Building the perfect home involves a lot of time, effort, and Amazon Echo Dots. One family decided to create the smartest house in the world, and by all accounts they’ve succeeded. Video monitoring? Check. AI-powered voice command interface? Check. Blockchain-backed automated chore tracking and rewards system?
You’ve probably never heard of Farley Coin, one of the world’s most exclusive cryptocurrencies. And that’s because its creator, Matt Farley, isn’t your dad. If he was, you’d be able to earn points for brushing your teeth, finishing your chores, and doing your schoolwork. Those points could then be spent on lucrative rewards such as 30 minutes of screen time or $1 worth of fiat currency.
The Farley Coin was created on top of the Ethereum blockchain and runs on the family’s personal server. It’s entirely integrated into the “Jarvis” smart home system that Farley and his family created over a period of several years.
The home, which is simply mind-blowing, features everything from smart sprinkler control to automated workflow routines and chore tracking. Multiple touchscreens throughout the house provide information, access to live video feeds, and vehicle tracking. While smart speakers listen in every room for voice commands.
Jarvis controls the home’s thermostat, alarm system, lighting, and entertainment. It’s a DIY creation built over several years and integrated throughout the entire home.
The ‘parts list’ for the project is immense and includes multiple Android devices, touchscreen interfaces, 20 Amazon Echo Dots, a server running Linux, and much more.
But there’s a lot more to Jarvis, and Farley’s amazing smart home, than just the sum of its parts. It was built to address some very specific concerns that nearly all parents have.
TNW reached out to Farley, who told us:
Overall my wife has indulged my inner-geek and “tolerates” all the gizmos and flashing lights. But I can honestly say that she loves the chore tracking and rewards management. It removes us parents from the equation when it comes to the battle of nagging and harassing the kids to do their jobs. Surprisingly, the kids not only love the easy automation (and fun stuff like tracking Mom & Dad’s cars), but they have also fully embraced the points and chores system. It gives them a well-defined and consistent structure wherein they are empowered to self-manage their responsibilities. In other words, they aren’t at the mercy of their parent’s mood-swings when it comes to what is truly expected of them!
As a parent with a teenager (alien?) living in my house, I think the cryptocurrency part of the Jarvis smart home is genius. Not only is Farley providing a fair and immutable record of his children’s adherence to the family’s chore list, but he’s giving them an education in blockchain and cryptocurrency, something that every child should learn about sooner rather than later.
Farley’s home is a masterpiece of convenience and technology, but according to him the difficult part was the concept. He told us:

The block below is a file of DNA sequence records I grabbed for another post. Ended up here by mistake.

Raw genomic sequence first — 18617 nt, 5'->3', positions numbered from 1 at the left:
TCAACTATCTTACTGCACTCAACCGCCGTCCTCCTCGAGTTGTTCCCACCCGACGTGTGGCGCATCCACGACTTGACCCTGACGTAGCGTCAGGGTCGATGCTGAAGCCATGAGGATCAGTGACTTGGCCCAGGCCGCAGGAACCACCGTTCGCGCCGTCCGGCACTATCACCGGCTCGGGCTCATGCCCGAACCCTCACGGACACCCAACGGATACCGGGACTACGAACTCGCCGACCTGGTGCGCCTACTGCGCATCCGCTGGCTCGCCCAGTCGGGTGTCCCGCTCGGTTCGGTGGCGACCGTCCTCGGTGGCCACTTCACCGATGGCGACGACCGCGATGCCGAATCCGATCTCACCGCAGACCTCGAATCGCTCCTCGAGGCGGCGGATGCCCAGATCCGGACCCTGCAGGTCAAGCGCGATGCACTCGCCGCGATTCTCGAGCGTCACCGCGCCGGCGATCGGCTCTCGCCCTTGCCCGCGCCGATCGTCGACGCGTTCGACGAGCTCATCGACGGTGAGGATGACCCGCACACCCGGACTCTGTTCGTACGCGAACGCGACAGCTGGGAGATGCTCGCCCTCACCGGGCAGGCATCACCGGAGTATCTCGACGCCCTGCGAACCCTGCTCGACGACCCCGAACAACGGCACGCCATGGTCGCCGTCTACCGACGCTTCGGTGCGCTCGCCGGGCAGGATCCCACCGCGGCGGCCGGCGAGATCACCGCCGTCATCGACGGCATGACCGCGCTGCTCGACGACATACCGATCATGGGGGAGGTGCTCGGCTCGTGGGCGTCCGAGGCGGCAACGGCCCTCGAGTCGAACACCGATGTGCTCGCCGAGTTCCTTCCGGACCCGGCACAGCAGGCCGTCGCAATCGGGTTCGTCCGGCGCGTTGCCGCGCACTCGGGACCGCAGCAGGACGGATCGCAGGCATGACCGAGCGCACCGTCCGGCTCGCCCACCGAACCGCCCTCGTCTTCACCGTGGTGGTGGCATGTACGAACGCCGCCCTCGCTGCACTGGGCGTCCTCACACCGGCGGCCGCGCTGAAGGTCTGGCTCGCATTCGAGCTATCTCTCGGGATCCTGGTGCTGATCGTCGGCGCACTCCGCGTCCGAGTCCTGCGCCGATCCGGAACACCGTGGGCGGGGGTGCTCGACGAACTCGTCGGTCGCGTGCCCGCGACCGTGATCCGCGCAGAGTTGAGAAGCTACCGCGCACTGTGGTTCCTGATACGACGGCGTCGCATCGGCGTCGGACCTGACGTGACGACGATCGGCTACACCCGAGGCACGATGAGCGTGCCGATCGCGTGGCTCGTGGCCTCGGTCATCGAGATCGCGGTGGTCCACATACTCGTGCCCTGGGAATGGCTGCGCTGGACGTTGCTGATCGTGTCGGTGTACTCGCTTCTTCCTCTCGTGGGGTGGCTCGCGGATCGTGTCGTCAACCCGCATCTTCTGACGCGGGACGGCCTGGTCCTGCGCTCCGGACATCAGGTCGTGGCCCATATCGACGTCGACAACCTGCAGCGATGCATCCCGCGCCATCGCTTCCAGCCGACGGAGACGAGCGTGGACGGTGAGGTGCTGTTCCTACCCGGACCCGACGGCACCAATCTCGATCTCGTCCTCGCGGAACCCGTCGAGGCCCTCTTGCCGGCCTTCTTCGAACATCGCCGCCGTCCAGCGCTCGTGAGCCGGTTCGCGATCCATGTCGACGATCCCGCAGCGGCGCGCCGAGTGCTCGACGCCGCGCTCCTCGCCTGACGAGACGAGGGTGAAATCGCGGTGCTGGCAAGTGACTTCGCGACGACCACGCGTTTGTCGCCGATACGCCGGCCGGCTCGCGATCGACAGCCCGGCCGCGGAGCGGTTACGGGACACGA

Most of what I have implemented is not that complicated from a technical standpoint. The hardest part was coming up with the vision and ideas for implementation. The actual software development itself is mostly just a matter of leveraging the vendor API’s to do all the heavy lifting. So if I can help other home-hackers shortcut (or jumpstart) the brainstorming process, they can then more quickly get to the fun part (coding!).
So what does the man who seems to have everything (crammed into his smart home) do next? He upgrades, like any good engineer would. Farley’s plans for the future are much like the rest of the technology sector’s: more AI.
Like a mad scientist I’m constantly dreaming up new use cases. One area I’d like to explore further is Advanced Analytics and Machine Learning. For example, what if I could feed a still image of the kitchen area to a machine learning model that would be able to tell if it was properly cleaned or not (for the chore completion)? Facial recognition to know who is home and who is not is another obvious example. I’ve also thought about Netflix’s Personalized Recommendations algorithms. Jarvis knows every TV show I’ve recorded for the past 10+ years. I would like to run that through some advanced analytics to have Jarvis recommend new shows to us based on what we’ve been watching.
And, if you’re wondering how you can get your hands on your very own Jarvis smart home management system, the answer is: you can’t. The reason why the system is so amazing is that it was painstakingly programmed and designed to work with the Farley family’s gear, gadgets, and software. But, as Farley’s proven, you can certainly build your own.
We’re not sure how one would go about measuring the “smartest home in the world,” but this has to be a contender for that crown. And, we’re certain this is the first smart home we’ve seen with its own built in cryptocurrency.
Check out the Hackster.io page for Farley’s work, where you can get a more in-depth view of the immense project.
Published June 18, 2018 — 18:21 UTC